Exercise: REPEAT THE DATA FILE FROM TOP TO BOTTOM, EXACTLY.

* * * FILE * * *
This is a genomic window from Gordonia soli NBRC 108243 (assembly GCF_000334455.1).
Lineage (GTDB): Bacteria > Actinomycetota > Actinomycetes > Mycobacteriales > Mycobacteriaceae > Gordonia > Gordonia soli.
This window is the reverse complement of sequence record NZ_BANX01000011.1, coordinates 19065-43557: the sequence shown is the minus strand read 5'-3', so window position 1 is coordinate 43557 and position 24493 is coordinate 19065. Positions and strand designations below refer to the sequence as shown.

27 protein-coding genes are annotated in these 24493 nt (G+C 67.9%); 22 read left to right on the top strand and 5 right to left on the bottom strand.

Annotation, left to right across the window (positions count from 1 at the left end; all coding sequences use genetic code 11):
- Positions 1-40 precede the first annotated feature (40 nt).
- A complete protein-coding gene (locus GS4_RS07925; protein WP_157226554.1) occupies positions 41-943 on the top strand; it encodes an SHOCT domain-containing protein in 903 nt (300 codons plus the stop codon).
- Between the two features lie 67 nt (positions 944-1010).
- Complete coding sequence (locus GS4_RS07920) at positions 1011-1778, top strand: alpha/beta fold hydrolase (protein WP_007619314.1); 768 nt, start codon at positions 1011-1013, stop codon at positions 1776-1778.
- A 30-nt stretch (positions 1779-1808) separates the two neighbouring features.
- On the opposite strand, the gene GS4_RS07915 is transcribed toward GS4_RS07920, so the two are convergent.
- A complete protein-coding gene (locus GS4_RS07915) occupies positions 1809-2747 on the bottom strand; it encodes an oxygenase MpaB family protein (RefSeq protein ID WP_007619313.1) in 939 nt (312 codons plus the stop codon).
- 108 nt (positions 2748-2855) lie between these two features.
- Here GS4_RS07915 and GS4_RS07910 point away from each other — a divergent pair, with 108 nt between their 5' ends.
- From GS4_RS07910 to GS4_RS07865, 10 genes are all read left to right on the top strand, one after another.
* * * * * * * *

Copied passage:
This is a genomic window from Gordonia soli NBRC 108243 (assembly GCF_000334455.1).
Lineage (GTDB): Bacteria > Actinomycetota > Actinomycetes > Mycobacteriales > Mycobacteriaceae > Gordonia > Gordonia soli.
This window is the reverse complement of sequence record NZ_BANX01000011.1, coordinates 19065-43557: the sequence shown is the minus strand read 5'-3', so window position 1 is coordinate 43557 and position 24493 is coordinate 19065. Positions and strand designations below refer to the sequence as shown.

27 protein-coding genes are annotated in these 24493 nt (G+C 67.9%); 22 read left to right on the top strand and 5 right to left on the bottom strand.

Annotation, left to right across the window (positions count from 1 at the left end; all coding sequences use genetic code 11):
- Positions 1-40 precede the first annotated feature (40 nt).
- A complete protein-coding gene (locus GS4_RS07925; protein WP_157226554.1) occupies positions 41-943 on the top strand; it encodes an SHOCT domain-containing protein in 903 nt (300 codons plus the stop codon).
- Between the two features lie 67 nt (positions 944-1010).
- Complete coding sequence (locus GS4_RS07920) at positions 1011-1778, top strand: alpha/beta fold hydrolase (protein WP_007619314.1); 768 nt, start codon at positions 1011-1013, stop codon at positions 1776-1778.
- A 30-nt stretch (positions 1779-1808) separates the two neighbouring features.
- On the opposite strand, the gene GS4_RS07915 is transcribed toward GS4_RS07920, so the two are convergent.
- A complete protein-coding gene (locus GS4_RS07915) occupies positions 1809-2747 on the bottom strand; it encodes an oxygenase MpaB family protein (RefSeq protein ID WP_007619313.1) in 939 nt (312 codons plus the stop codon).
- 108 nt (positions 2748-2855) lie between these two features.
- Here GS4_RS07915 and GS4_RS07910 point away from each other — a divergent pair, with 108 nt between their 5' ends.
- From GS4_RS07910 to GS4_RS07865, 10 genes are all read left to right on the top strand, one after another.